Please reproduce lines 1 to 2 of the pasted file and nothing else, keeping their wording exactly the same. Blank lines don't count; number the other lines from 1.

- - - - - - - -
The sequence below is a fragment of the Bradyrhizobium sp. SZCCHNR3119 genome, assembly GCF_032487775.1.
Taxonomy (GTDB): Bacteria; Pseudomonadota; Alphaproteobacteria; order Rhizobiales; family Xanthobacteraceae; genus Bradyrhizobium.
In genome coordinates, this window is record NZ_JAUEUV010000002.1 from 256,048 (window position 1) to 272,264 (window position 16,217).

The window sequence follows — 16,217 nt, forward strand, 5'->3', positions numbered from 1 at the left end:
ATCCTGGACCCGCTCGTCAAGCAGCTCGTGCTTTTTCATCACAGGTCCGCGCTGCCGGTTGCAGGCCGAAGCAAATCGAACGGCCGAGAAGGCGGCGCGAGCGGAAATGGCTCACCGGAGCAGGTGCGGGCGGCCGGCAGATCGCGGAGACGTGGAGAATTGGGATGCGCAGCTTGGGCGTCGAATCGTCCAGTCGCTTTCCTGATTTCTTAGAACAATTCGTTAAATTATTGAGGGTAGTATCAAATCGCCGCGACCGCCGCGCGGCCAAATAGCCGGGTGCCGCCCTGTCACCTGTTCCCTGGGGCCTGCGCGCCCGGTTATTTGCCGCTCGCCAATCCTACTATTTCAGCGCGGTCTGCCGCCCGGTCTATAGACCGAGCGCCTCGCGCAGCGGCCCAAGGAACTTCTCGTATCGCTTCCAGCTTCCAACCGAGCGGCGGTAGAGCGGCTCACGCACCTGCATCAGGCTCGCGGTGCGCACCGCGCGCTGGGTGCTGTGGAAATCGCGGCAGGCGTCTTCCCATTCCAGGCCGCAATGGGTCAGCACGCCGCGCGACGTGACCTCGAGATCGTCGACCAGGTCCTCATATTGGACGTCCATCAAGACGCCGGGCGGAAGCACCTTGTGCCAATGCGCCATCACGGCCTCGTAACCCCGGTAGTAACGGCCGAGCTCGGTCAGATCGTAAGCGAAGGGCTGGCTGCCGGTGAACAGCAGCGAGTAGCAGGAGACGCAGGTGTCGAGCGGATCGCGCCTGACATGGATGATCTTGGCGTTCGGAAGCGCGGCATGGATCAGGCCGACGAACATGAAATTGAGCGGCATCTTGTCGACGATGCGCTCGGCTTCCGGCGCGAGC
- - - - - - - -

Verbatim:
The sequence below is a fragment of the Bradyrhizobium sp. SZCCHNR3119 genome, assembly GCF_032487775.1.
Taxonomy (GTDB): Bacteria; Pseudomonadota; Alphaproteobacteria; order Rhizobiales; family Xanthobacteraceae; genus Bradyrhizobium.